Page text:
Newsletter #77 – The Hijabi Pecking Order

There are as many different opinions about why Muslim women wear a headscarf, as there are designs and colors.

There are as many different opinions about why Muslim women wear a headscarf, as there are designs and colors.

Some say they wear it out of modesty.

Some say their faith commands it.

Some say they wear it as a symbol of their faith.

Some say they wear it as a political statement.

Some say they are forced by their cultural standards to wear it.

And on and on…

In Tennessee, the TN American Muslim Advisory Council (AMAC) and the American Center for Outreach (ACO) tell us that they are the Muslim voice in Tennessee.  They tell non-Muslims that if we have questions about Muslims or Islam, they have the answers.

With regard to the hijab here is what they say:

jihan2

Jihan Abdulla, intern ACO:

“I actually feel like I have more rights than American women. I don’t have to live by the standards of beauty.  This is just me.”

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Remziya Suleyman, Director ACO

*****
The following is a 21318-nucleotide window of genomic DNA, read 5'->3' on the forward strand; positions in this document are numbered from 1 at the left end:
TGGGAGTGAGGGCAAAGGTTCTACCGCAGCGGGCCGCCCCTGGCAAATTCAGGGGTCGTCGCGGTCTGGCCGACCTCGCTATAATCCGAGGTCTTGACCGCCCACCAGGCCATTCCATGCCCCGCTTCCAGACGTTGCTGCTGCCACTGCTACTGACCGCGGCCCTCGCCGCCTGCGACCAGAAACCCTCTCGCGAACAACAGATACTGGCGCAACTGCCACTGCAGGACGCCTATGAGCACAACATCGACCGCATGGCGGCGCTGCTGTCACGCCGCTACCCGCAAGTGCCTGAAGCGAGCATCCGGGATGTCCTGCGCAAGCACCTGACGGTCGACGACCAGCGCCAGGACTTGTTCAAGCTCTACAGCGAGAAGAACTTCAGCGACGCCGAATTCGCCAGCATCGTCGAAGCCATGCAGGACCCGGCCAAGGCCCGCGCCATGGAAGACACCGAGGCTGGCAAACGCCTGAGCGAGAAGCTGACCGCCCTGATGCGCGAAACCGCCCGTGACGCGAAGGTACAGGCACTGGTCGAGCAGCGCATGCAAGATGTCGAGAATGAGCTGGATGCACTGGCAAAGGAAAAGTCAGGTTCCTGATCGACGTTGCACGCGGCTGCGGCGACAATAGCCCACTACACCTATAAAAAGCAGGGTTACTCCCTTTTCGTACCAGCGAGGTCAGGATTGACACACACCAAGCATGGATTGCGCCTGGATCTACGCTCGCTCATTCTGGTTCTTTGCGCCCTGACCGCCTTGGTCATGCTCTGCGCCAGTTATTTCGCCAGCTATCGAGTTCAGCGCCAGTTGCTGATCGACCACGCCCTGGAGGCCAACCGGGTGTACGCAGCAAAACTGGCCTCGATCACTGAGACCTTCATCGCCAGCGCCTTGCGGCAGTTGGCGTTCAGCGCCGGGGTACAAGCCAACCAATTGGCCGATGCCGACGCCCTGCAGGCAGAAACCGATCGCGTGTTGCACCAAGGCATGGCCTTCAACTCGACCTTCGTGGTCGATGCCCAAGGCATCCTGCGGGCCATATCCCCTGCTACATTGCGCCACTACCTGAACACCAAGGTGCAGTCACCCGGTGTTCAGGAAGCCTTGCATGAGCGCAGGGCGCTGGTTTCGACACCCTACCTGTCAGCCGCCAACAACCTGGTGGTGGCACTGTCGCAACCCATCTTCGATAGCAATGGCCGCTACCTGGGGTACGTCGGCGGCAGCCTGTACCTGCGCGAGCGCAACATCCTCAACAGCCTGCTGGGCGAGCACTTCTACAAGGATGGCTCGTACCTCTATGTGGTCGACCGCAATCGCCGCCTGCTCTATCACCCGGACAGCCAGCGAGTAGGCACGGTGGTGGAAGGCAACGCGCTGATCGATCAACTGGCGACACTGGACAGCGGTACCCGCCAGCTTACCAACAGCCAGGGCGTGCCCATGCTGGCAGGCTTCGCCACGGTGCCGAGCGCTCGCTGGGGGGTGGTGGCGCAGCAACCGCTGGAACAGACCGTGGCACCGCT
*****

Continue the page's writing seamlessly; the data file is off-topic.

“I know, every day, as a Muslim, as a woman, and as an immigrant, people will look at me differently. When I go out wearing my hijab I know there will be stares and comments.”  She is referring to the hijab she says she began wearing in 2008, coincidentally right before she began lobbying Tennessee legislators.

Muslim Canadian Congress

A 2007 op-ed written by leaders of the Muslim Canadian Congress asserts that the “hijab has nothing to do with morality” but has become a tool for both political and religious operatives.

sabina2   Sabina Mohyuddin – AMAC Board member

   In 2011 she said, “A hijab is worn to please God and to maintain modesty.  I wouldn’t take mine off in        public,…I would be the kind of person to put up a fight about that. … I would compare asking a Muslim woman to remove her hijab to asking a woman to take off her blouse. That’s really how Muslim women feel about it.”

On June 4, 2012 during the AMAC event in Manchester, Ms. Mohyuddin added the following to her reasons for why she, as a Muslim woman wears a headscarf:

“to be judged by my intellect and not my looks”

So what does Ms. Mohyuddin have to say to her sister-in-law Sheema, or to her co-AMAC member Dorothy Zwayyed?  Is it their faith or their intellect that she questions?

sheemaSheema Mohyuddin          dorothy Dorothy Zwayyed

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